If Art hadn’t joined his father’s retail business and helped it grow to be one of North Carolina’s largest private companies, he would probably have become a college professor – or maybe even a think tank president. Scary he’s not.
I’ve known Art for a quarter of a century. We’re friends and colleagues. Without his leadership and the strong support of his late father John Pope, the John Locke Foundation would not exist. We have similar views on most issues. But does Art Pope tell me or JLF would to do? No. As chairman of the Pope Foundation, does he dictate the programming choices of the foundation’s grantees? No.
For example, take a look at the odd situation that developed Monday when former Bush speechwriter David Frum came to Raleigh to deliver a lecture at N.C. State University. The lecture series is funded by the Pope Foundation, so a small group of college kids, egged on by the state NAACP, showed up to protest the – well, it was never exactly clear, but they did engage in a few bars of standard protest chant before exiting to derisive applause.
Frum then proceeded to deliver a speech criticizing the conservative movement and expressing views that were, for the most part, antithetical to Art Pope’s. Did N.C. State feel the need to “clear” its choice for the 2010 Pope lecture with its grantmaker? No. Will N.C. State be punished for inviting an interesting and provocative speaker whose views aren’t the same as its grantmaker’s? No.
That’s how grown-ups act. The Left might want to take notes.
As for the view that the Pope Foundation’s millions give it disproportionate influence over North Carolina public policy, the notion is just misinformed. The last time I ran the numbers, from a couple of tax years ago, total spending by policy-oriented 501(c)(3) and 501(c)(4) nonprofits in North Carolina was about $30 million. Left-of-center groups accounted for three-quarters of that total.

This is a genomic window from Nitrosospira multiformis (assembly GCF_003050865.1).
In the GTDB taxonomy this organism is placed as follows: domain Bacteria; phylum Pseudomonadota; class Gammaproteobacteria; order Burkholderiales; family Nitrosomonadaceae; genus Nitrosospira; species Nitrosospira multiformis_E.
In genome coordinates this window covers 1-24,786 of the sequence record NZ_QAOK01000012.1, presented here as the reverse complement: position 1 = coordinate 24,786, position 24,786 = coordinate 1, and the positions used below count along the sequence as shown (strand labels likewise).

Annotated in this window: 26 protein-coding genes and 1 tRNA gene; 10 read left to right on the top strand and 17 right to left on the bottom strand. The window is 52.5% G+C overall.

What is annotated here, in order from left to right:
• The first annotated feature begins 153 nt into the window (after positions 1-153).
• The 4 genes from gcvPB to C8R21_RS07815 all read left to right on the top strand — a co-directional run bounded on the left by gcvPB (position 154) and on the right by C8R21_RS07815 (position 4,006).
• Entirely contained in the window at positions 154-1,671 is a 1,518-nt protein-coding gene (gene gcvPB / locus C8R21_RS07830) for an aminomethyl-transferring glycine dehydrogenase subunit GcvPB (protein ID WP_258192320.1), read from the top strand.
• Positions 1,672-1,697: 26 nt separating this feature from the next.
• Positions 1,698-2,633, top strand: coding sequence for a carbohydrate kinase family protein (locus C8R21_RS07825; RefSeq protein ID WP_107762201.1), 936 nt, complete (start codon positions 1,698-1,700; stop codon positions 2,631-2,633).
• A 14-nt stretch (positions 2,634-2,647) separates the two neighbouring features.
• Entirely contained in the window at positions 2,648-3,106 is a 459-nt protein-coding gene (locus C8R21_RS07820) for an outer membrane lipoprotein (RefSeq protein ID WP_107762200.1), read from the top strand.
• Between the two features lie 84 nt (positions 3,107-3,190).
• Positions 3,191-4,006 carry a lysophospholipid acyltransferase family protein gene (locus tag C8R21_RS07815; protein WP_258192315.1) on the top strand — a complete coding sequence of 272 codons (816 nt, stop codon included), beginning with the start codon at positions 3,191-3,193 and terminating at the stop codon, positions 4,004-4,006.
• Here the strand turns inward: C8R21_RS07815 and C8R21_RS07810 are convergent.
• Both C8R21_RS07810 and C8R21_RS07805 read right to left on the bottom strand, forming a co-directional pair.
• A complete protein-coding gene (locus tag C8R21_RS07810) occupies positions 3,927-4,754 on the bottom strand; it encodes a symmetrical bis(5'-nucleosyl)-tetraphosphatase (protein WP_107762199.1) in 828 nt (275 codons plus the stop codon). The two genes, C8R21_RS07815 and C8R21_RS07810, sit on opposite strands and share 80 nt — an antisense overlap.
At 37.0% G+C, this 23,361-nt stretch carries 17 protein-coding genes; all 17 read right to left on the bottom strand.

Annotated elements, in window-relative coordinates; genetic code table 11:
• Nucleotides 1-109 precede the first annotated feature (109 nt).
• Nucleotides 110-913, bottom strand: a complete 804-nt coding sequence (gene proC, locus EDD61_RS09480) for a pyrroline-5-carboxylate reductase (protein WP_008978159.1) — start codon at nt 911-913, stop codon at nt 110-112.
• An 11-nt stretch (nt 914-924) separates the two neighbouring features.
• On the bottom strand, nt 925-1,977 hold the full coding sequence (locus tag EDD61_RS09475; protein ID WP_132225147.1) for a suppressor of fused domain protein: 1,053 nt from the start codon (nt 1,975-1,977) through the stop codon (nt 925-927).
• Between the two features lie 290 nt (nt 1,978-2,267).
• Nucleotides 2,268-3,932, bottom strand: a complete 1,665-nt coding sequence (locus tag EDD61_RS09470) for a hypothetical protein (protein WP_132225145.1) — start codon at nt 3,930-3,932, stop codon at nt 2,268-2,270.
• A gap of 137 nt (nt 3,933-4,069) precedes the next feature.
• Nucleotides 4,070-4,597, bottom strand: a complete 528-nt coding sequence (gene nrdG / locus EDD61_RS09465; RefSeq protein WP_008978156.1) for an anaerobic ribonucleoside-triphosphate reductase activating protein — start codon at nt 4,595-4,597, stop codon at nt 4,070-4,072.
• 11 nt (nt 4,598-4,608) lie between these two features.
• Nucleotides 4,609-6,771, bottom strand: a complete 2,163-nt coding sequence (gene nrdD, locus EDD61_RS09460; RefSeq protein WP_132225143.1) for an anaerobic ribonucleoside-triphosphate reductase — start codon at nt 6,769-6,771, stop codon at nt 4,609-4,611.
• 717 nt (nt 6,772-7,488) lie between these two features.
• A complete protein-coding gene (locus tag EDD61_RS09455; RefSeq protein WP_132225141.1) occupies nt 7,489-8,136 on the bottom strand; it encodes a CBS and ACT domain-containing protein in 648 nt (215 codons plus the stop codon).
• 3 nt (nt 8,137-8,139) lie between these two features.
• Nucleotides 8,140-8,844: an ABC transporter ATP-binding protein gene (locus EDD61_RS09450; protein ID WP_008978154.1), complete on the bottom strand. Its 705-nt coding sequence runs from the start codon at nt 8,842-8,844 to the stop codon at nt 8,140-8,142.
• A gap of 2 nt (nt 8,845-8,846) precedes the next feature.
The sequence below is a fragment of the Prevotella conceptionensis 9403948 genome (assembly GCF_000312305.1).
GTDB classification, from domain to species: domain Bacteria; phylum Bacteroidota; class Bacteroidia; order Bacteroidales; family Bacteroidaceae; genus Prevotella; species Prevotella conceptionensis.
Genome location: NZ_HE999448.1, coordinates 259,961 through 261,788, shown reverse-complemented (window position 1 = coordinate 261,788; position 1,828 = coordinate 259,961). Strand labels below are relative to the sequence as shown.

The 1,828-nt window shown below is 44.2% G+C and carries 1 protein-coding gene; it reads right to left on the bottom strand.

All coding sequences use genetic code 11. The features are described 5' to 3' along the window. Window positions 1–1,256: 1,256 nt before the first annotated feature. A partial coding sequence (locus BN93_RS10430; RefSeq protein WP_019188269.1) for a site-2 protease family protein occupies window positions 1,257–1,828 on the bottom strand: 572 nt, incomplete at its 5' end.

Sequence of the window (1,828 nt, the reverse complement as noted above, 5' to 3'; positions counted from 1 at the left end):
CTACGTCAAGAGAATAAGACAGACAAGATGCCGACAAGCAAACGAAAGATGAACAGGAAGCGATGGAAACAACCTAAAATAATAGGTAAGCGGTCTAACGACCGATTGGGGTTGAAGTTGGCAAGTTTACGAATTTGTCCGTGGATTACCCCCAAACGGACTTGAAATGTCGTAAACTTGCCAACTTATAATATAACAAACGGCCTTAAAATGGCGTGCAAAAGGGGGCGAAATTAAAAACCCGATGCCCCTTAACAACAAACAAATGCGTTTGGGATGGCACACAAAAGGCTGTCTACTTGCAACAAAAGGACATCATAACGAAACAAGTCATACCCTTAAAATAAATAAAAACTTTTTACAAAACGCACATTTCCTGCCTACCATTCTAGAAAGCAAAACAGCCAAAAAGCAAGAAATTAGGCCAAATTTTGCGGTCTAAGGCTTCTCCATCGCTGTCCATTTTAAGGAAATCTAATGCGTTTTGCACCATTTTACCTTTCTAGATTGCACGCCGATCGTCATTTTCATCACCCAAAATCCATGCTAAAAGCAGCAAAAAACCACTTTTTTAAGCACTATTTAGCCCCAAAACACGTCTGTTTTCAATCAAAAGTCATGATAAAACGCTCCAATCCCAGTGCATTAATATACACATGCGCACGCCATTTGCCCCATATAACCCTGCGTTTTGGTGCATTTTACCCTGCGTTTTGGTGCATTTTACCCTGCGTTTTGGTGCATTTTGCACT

The Pope Foundation’s annual giving in all categories is just over $10 million. The Reynolds Foundation, headed by former state Sen. Leslie Winner and run by Democratic politicians and activists for decades, gives about twice that amount every year. If you limit the analysis just to the grants the two foundations make to North Carolina policy nonprofits, the numbers shrink a lot but the Reynolds Foundation still far outspends the Pope Foundation. What’s more, there are many more North Carolina grantmakers like Reynolds than there are like Pope.
Do I question the right of the Reynolds Foundation and other North Carolina philanthropies run by left-wing activists to support the causes they believe in? Not at all. Besides, I’ve always welcomed the challenge of competing with larger, better-funded sparring partners. But when these liberal donors actively encourage their grantees to make personal attacks on Art Pope and other conservative donors, as I have good reason to believe is the case here, I do tend to question their intentions and integrity.
They should know better. Most North Carolinians do know better, or more likely don’t even know what we’re talking about. The personal attacks aren’t going to work. But they are going to hurt – the ones hurling them, mostly.
Hood is president of the John Locke Foundation